I make a definite distinction between tab and sheet music. I defy anybody to pick up a tab sheet of a song you've never heard before, and learn how to play it properly. Tab shows nothing more than what frets to play on what strings - without having heard the actual song, you'd be hard-pressed to come up with a reasonable rendition of it merely from the tab. Sheet music, OTOH, is an actual written transcription of the music - if you can read music, you can play the song note for note, rest for rest, without having ever heard it in your life.

If the industry wants to get on board and turn out accurate tab at a reasonable price (along the model of iTunes, et al), I'd have no problem with it and would gladly pay the dollar per song (or whatever)...but if they're just going to use their greedy, heavy-handed tactics to squash tab (like they tried to do to P2P music sharing) without offering an alternative, then they deserve what they'll get. If they don't deem tab as "commercially viable", then they can't claim they're losing money because they refuse to market a product. That's like an inventor coming up with a new invention, copyrighting it but not offering it for sale, then complaining that he's not making any money off his invention.

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fly135    5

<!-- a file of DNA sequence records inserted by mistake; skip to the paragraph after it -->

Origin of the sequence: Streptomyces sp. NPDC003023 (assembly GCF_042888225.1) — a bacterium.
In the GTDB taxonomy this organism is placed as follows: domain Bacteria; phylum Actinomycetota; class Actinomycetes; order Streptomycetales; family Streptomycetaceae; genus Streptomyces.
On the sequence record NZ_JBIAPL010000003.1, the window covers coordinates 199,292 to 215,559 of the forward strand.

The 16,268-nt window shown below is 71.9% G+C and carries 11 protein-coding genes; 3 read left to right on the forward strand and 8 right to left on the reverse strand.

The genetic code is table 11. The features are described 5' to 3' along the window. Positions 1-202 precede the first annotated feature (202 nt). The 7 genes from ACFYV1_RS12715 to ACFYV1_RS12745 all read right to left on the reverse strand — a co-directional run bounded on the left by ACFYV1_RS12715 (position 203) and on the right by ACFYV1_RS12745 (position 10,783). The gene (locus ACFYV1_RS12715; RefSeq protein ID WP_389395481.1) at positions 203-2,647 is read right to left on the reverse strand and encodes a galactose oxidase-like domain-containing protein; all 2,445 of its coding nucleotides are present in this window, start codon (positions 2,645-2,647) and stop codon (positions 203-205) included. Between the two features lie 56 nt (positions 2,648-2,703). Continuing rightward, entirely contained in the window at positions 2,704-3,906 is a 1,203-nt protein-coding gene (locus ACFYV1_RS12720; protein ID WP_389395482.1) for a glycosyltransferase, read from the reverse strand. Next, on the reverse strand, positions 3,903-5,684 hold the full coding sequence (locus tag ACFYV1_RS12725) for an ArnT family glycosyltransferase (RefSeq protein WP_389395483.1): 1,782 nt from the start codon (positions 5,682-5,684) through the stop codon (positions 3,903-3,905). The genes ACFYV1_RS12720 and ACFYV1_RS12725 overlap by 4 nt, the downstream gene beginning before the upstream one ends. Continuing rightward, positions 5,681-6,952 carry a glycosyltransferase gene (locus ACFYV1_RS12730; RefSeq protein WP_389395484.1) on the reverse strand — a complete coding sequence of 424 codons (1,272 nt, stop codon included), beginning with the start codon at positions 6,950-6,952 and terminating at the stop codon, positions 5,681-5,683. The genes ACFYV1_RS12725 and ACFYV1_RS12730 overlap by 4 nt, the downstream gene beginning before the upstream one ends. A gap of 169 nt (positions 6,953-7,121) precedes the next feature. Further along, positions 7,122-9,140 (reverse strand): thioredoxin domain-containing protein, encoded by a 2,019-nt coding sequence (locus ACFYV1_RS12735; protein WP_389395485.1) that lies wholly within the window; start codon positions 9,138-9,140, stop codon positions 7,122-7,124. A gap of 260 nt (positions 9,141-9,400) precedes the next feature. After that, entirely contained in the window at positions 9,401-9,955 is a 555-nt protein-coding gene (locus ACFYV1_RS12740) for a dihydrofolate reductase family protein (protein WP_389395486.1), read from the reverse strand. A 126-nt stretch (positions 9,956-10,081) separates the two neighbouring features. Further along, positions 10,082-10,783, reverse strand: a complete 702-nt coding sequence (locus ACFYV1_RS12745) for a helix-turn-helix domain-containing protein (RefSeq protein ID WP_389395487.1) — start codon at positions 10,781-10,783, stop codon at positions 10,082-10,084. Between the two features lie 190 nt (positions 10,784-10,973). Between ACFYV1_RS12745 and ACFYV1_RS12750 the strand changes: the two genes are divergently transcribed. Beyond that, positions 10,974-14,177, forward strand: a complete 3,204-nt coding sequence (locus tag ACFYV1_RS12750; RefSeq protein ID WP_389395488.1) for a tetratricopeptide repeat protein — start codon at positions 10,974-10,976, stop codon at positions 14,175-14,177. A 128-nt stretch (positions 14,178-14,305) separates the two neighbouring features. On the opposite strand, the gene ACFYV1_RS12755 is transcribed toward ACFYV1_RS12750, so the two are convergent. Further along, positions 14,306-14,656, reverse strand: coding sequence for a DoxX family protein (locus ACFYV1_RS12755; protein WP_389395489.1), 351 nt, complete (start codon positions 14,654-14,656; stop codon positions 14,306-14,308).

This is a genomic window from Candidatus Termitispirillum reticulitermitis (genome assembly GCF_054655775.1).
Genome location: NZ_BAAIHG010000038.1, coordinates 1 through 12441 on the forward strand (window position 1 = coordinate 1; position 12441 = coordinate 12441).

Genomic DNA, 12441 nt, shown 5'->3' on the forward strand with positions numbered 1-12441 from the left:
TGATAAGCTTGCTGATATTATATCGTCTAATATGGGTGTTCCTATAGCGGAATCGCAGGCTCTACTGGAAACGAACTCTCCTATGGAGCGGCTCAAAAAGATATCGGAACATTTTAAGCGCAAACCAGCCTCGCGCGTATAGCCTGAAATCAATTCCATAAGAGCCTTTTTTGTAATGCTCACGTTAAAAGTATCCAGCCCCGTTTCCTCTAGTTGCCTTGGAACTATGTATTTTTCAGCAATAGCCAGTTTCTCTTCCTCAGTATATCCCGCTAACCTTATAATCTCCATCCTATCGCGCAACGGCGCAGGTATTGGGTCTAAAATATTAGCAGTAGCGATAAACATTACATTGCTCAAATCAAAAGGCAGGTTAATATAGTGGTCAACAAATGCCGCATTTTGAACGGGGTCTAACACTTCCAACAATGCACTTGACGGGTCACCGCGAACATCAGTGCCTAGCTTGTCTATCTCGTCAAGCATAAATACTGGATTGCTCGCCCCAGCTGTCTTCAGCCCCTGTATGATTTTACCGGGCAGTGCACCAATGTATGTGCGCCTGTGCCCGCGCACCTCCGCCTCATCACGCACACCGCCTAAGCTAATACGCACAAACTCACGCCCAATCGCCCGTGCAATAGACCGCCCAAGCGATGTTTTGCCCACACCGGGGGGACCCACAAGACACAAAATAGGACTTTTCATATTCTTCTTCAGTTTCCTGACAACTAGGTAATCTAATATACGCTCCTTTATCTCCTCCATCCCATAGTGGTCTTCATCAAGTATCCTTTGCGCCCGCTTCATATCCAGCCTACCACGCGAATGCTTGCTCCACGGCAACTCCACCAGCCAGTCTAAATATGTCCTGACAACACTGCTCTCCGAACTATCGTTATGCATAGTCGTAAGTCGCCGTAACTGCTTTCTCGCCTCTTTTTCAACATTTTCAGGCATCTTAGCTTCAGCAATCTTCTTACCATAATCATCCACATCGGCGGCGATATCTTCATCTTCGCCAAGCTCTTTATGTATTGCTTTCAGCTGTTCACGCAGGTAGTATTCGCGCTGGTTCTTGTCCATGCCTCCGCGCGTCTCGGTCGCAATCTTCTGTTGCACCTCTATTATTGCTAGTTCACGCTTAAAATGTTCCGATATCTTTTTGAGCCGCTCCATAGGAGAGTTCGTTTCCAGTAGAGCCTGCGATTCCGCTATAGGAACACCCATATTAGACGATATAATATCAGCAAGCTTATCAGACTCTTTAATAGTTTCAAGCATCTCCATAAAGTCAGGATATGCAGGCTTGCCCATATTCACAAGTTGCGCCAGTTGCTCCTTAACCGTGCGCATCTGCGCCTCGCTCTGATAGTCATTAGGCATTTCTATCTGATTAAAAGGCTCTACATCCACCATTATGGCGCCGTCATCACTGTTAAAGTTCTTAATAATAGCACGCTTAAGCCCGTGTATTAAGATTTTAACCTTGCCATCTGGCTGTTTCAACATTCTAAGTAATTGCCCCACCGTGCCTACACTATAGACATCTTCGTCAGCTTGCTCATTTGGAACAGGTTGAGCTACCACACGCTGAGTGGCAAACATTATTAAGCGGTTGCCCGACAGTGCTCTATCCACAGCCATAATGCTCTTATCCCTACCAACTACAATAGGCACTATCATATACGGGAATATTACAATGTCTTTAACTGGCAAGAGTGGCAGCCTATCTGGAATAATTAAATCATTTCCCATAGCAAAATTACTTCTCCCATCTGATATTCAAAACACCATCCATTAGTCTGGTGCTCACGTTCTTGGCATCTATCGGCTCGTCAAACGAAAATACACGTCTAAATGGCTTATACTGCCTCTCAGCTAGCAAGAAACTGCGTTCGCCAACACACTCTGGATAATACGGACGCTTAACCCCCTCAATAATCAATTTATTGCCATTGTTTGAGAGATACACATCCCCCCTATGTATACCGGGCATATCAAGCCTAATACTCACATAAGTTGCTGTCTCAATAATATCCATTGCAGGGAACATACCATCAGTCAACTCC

fly135: The copyright owner does not owe us anything. If he determines that it's not commercially viable to produce sheet music, that's his decision to make.

That's exactly right. But you can't predict the future and you live with the consequences of your actions. Don't tab your music and someone else will. Control your IP and technology combined with free will comes around to take it away. You can make laws but you can't control everything. You state your position and take your stand, and someone else disagrees. You reap what you sow.

If you make original music and you don't want others to learn it then don't tab it. But in the end you will lose because someone else will and they will give it away. The music industry doesn't sell MP3s of individual songs because they thought it was a good thing for everyone. They did it because they had to choose between selling something they really didn't want to and seeing it given away. Morals aren't cast in stone. People are fickle and really good at rationalizing. It's better to be strategic than stand on principles that others may not share.

Whew... cliche quota reached.